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    Where in the UK does an extra bedroom cost almost £80k?

    By The reallymoving Team Updated 5th Apr, 2024

    With research this week revealing the cost of upsizing to a three bedroom house, we had a look at where people typically upsize or downsize across the country.

    On The Market
    revealed this week that the average price of upsizing from a two-bedroom to three-bedroom house costs approximately £68,376, or a 29% increase.

    This varies across the UK, with the South West costing 36% (equivalent to £79,895) to upgrade to a three-bed home, compared to inner London where there is only a 10% difference in price.

    Upsizing is part of the natural cycle of the housing market, with lifestyle changes, growing families or the search for more space sparking the need for a bigger home. On the Market’s research focuses primarily on houses, with a move from two-bed to three-bed.

    However, when you take into account the number of first time buyers choosing ‘starter homes’ that are flats, studios or apartments, upsizing is a bigger picture. The move from a two-bed to a three-bed could be for any number of reasons; another child on the way, a family member moving in, the need for a guest room if moving further away from friends.

    The move from a one-bedroom flat was almost always inevitable.

    With first time buyers often struggling save a deposit and get a foot on the ladder, that starter home is about growing equity. The ‘first time sellers’ or ‘second steppers’ trying to move on from those homes may find a nasty surprise in store, depending on their region.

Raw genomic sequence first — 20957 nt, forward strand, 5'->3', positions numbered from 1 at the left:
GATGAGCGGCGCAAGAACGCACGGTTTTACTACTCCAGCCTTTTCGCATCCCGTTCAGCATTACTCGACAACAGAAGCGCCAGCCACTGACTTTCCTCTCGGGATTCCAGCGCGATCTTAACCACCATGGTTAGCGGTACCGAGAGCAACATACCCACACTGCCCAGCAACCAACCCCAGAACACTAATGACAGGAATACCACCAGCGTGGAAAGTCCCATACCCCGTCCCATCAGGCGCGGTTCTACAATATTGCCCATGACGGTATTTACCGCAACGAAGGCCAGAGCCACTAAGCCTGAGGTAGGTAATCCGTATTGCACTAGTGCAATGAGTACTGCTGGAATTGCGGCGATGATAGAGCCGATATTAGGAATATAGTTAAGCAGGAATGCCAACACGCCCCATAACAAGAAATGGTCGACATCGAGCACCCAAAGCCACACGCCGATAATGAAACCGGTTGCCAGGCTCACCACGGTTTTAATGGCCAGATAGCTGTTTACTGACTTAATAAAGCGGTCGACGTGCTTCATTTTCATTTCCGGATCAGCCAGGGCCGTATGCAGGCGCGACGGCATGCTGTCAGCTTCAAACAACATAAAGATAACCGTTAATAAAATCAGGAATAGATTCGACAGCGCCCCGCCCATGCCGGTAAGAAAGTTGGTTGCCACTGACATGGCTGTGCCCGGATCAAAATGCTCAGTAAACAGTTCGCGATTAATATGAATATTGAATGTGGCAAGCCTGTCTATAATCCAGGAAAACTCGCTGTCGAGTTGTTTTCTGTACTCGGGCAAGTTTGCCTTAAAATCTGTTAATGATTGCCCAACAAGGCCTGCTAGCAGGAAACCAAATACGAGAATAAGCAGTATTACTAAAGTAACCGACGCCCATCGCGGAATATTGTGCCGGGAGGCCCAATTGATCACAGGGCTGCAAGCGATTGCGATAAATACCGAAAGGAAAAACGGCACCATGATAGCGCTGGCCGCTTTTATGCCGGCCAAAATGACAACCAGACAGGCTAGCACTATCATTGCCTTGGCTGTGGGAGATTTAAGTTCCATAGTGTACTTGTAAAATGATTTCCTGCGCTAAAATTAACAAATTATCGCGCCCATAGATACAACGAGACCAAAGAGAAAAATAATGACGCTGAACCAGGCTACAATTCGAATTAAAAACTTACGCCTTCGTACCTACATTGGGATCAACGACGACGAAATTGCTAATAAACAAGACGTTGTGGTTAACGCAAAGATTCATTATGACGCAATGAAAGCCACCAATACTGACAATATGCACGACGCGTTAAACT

First (and even second) time buyers can become stuck for longer in a home they’ve outgrown simply because they can’t afford to upsize.

    Our data shows that the top regions for upsizing are London, Scotland and Northern Ireland, followed by the East Midlands and Yorkshire and the Humber.

    This isn’t much of a surprise. With the difference in London only being 10% for an extra room according to OTM and prices generally being so much higher, once buyers have a London home, moving up isn’t a huge problem.


    The other areas seem to have a different root – house prices in general are lower, so whilst the increase might still be around 25%, it’s likely to be more affordable for those who have built up equity in their home.

    It’s also worth considering where these properties become available – whilst upsizers are comfortably increasing their space in the above areas, we found the majority of those downsizing were doing so in Wales, the South West and the East of England.

    This data can give an indication as to where people are moving to have families, get more space or just finding what they can afford. It can also tell us about the time of life of some of these areas. Many buyers know that their extra space comes at a premium but knowing where to get the most bang for their buck can ensure they get a great deal.

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